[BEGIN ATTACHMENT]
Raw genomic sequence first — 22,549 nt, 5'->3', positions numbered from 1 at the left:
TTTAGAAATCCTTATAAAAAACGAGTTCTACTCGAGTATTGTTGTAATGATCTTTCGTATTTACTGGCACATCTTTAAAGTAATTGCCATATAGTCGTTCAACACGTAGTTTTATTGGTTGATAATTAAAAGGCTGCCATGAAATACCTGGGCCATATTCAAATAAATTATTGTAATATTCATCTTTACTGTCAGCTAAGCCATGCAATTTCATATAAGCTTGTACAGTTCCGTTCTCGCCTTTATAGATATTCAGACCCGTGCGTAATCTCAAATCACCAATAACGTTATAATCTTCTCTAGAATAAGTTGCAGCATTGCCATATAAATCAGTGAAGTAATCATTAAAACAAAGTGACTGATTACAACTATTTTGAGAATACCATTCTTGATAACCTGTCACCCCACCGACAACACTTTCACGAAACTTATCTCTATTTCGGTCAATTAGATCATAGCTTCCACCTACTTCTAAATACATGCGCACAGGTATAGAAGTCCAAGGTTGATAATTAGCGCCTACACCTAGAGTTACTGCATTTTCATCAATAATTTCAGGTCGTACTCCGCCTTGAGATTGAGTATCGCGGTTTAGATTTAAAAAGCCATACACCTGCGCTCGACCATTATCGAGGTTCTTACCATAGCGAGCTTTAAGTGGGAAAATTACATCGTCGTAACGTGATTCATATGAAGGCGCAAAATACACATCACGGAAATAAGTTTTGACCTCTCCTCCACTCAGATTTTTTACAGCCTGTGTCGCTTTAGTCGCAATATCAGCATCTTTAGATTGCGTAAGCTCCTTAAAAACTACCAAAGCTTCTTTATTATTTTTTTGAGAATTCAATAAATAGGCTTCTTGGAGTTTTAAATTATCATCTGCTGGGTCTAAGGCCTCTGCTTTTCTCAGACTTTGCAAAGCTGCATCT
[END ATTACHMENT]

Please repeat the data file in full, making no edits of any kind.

Raw genomic sequence first — 22,549 nt, 5'->3', positions numbered from 1 at the left:
TTTAGAAATCCTTATAAAAAACGAGTTCTACTCGAGTATTGTTGTAATGATCTTTCGTATTTACTGGCACATCTTTAAAGTAATTGCCATATAGTCGTTCAACACGTAGTTTTATTGGTTGATAATTAAAAGGCTGCCATGAAATACCTGGGCCATATTCAAATAAATTATTGTAATATTCATCTTTACTGTCAGCTAAGCCATGCAATTTCATATAAGCTTGTACAGTTCCGTTCTCGCCTTTATAGATATTCAGACCCGTGCGTAATCTCAAATCACCAATAACGTTATAATCTTCTCTAGAATAAGTTGCAGCATTGCCATATAAATCAGTGAAGTAATCATTAAAACAAAGTGACTGATTACAACTATTTTGAGAATACCATTCTTGATAACCTGTCACCCCACCGACAACACTTTCACGAAACTTATCTCTATTTCGGTCAATTAGATCATAGCTTCCACCTACTTCTAAATACATGCGCACAGGTATAGAAGTCCAAGGTTGATAATTAGCGCCTACACCTAGAGTTACTGCATTTTCATCAATAATTTCAGGTCGTACTCCGCCTTGAGATTGAGTATCGCGGTTTAGATTTAAAAAGCCATACACCTGCGCTCGACCATTATCGAGGTTCTTACCATAGCGAGCTTTAAGTGGGAAAATTACATCGTCGTAACGTGATTCATATGAAGGCGCAAAATACACATCACGGAAATAAGTTTTGACCTCTCCTCCACTCAGATTTTTTACAGCCTGTGTCGCTTTAGTCGCAATATCAGCATCTTTAGATTGCGTAAGCTCCTTAAAAACTACCAAAGCTTCTTTATTATTTTTTTGAGAATTCAATAAATAGGCTTCTTGGAGTTTTAAATTATCATCTGCTGGGTCTAAGGCCTCTGCTTTTCTCAGACTTTGCAAAGCTGCATCT